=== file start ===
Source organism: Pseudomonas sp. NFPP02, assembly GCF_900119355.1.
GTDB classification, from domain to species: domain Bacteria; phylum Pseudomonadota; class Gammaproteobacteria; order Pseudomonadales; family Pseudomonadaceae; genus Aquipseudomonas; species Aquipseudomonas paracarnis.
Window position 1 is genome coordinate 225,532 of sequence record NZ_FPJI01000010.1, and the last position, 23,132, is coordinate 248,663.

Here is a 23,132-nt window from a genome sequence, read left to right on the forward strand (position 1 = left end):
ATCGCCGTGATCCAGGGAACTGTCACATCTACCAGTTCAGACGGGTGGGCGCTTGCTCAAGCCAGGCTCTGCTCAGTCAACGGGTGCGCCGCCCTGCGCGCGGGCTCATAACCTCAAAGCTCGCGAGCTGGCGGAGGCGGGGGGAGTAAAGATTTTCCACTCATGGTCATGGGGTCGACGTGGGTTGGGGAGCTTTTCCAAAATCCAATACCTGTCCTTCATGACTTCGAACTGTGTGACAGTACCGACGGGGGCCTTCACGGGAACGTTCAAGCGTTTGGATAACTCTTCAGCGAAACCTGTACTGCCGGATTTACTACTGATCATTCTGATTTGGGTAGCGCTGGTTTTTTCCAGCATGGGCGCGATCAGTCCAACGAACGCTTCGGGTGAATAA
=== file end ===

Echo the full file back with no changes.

Source organism: Pseudomonas sp. NFPP02, assembly GCF_900119355.1.
GTDB classification, from domain to species: domain Bacteria; phylum Pseudomonadota; class Gammaproteobacteria; order Pseudomonadales; family Pseudomonadaceae; genus Aquipseudomonas; species Aquipseudomonas paracarnis.
Window position 1 is genome coordinate 225,532 of sequence record NZ_FPJI01000010.1, and the last position, 23,132, is coordinate 248,663.

Here is a 23,132-nt window from a genome sequence, read left to right on the forward strand (position 1 = left end):
ATCGCCGTGATCCAGGGAACTGTCACATCTACCAGTTCAGACGGGTGGGCGCTTGCTCAAGCCAGGCTCTGCTCAGTCAACGGGTGCGCCGCCCTGCGCGCGGGCTCATAACCTCAAAGCTCGCGAGCTGGCGGAGGCGGGGGGAGTAAAGATTTTCCACTCATGGTCATGGGGTCGACGTGGGTTGGGGAGCTTTTCCAAAATCCAATACCTGTCCTTCATGACTTCGAACTGTGTGACAGTACCGACGGGGGCCTTCACGGGAACGTTCAAGCGTTTGGATAACTCTTCAGCGAAACCTGTACTGCCGGATTTACTACTGATCATTCTGATTTGGGTAGCGCTGGTTTTTTCCAGCATGGGCGCGATCAGTCCAACGAACGCTTCGGGTGAATAA